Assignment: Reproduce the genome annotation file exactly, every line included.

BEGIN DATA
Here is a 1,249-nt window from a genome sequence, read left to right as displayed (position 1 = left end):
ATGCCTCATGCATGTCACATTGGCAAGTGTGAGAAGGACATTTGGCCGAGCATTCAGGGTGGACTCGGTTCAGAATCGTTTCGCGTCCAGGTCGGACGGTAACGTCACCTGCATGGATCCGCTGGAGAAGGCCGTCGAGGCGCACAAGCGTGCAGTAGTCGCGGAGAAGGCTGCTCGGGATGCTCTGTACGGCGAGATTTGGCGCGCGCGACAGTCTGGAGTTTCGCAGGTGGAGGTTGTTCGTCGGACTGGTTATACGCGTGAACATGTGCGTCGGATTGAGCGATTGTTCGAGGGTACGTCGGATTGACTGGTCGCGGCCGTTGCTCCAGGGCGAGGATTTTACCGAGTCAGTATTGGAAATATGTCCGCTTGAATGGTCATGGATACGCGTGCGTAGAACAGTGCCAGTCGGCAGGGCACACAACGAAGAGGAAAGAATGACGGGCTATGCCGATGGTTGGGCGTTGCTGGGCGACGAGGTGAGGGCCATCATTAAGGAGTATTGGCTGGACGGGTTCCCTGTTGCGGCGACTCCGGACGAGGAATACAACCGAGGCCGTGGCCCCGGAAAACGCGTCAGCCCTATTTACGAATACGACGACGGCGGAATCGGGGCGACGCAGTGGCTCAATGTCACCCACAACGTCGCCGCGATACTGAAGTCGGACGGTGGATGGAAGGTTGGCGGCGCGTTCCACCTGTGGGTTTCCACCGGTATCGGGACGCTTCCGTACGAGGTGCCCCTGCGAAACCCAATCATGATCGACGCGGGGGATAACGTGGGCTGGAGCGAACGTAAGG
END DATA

Here is a 1,249-nt window from a genome sequence, read left to right as displayed (position 1 = left end):
ATGCCTCATGCATGTCACATTGGCAAGTGTGAGAAGGACATTTGGCCGAGCATTCAGGGTGGACTCGGTTCAGAATCGTTTCGCGTCCAGGTCGGACGGTAACGTCACCTGCATGGATCCGCTGGAGAAGGCCGTCGAGGCGCACAAGCGTGCAGTAGTCGCGGAGAAGGCTGCTCGGGATGCTCTGTACGGCGAGATTTGGCGCGCGCGACAGTCTGGAGTTTCGCAGGTGGAGGTTGTTCGTCGGACTGGTTATACGCGTGAACATGTGCGTCGGATTGAGCGATTGTTCGAGGGTACGTCGGATTGACTGGTCGCGGCCGTTGCTCCAGGGCGAGGATTTTACCGAGTCAGTATTGGAAATATGTCCGCTTGAATGGTCATGGATACGCGTGCGTAGAACAGTGCCAGTCGGCAGGGCACACAACGAAGAGGAAAGAATGACGGGCTATGCCGATGGTTGGGCGTTGCTGGGCGACGAGGTGAGGGCCATCATTAAGGAGTATTGGCTGGACGGGTTCCCTGTTGCGGCGACTCCGGACGAGGAATACAACCGAGGCCGTGGCCCCGGAAAACGCGTCAGCCCTATTTACGAATACGACGACGGCGGAATCGGGGCGACGCAGTGGCTCAATGTCACCCACAACGTCGCCGCGATACTGAAGTCGGACGGTGGATGGAAGGTTGGCGGCGCGTTCCACCTGTGGGTTTCCACCGGTATCGGGACGCTTCCGTACGAGGTGCCCCTGCGAAACCCAATCATGATCGACGCGGGGGATAACGTGGGCTGGAGCGAACGTAAGG